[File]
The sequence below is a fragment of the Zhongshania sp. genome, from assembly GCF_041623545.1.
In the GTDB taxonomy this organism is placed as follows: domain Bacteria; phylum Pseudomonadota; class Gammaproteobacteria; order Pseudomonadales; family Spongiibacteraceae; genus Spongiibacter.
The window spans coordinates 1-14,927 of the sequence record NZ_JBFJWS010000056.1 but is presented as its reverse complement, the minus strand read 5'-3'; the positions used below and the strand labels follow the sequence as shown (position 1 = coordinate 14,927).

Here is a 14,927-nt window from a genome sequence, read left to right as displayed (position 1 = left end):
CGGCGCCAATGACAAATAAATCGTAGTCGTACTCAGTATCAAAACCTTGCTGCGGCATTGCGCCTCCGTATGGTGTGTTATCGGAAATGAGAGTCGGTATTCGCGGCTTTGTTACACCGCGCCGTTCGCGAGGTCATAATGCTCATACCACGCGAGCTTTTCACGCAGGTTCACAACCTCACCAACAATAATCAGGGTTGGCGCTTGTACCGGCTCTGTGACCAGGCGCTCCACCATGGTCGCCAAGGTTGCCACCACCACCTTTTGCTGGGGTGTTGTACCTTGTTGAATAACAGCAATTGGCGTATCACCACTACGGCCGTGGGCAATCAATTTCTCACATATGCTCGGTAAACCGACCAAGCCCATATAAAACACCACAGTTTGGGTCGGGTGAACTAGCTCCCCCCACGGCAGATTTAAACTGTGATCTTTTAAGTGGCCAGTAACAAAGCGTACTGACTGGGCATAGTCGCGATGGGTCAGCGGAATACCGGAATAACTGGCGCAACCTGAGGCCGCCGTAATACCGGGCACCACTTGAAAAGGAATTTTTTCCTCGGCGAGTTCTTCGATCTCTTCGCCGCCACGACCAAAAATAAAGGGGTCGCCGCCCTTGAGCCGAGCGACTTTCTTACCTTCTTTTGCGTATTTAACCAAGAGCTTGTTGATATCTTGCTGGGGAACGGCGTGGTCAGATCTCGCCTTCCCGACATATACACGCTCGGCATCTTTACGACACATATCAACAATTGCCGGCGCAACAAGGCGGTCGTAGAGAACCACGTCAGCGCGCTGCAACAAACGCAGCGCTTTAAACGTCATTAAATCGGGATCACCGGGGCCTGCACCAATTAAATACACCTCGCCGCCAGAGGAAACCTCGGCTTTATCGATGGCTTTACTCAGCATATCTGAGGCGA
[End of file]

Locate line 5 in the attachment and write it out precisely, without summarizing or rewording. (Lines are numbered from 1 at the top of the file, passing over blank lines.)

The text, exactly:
CGGCGCCAATGACAAATAAATCGTAGTCGTACTCAGTATCAAAACCTTGCTGCGGCATTGCGCCTCCGTATGGTGTGTTATCGGAAATGAGAGTCGGTATTCGCGGCTTTGTTACACCGCGCCGTTCGCGAGGTCATAATGCTCATACCACGCGAGCTTTTCACGCAGGTTCACAACCTCACCAACAATAATCAGGGTTGGCGCTTGTACCGGCTCTGTGACCAGGCGCTCCACCATGGTCGCCAAGGTTGCCACCACCACCTTTTGCTGGGGTGTTGTACCTTGTTGAATAACAGCAATTGGCGTATCACCACTACGGCCGTGGGCAATCAATTTCTCACATATGCTCGGTAAACCGACCAAGCCCATATAAAACACCACAGTTTGGGTCGGGTGAACTAGCTCCCCCCACGGCAGATTTAAACTGTGATCTTTTAAGTGGCCAGTAACAAAGCGTACTGACTGGGCATAGTCGCGATGGGTCAGCGGAATACCGGAATAACTGGCGCAACCTGAGGCCGCCGTAATACCGGGCACCACTTGAAAAGGAATTTTTTCCTCGGCGAGTTCTTCGATCTCTTCGCCGCCACGACCAAAAATAAAGGGGTCGCCGCCCTTGAGCCGAGCGACTTTCTTACCTTCTTTTGCGTATTTAACCAAGAGCTTGTTGATATCTTGCTGGGGAACGGCGTGGTCAGATCTCGCCTTCCCGACATATACACGCTCGGCATCTTTACGACACATATCAACAATTGCCGGCGCAACAAGGCGGTCGTAGAGAACCACGTCAGCGCGCTGCAACAAACGCAGCGCTTTAAACGTCATTAAATCGGGATCACCGGGGCCTGCACCAATTAAATACACCTCGCCGCCAGAGGAAACCTCGGCTTTATCGATGGCTTTACTCAGCATATCTGAGGCGA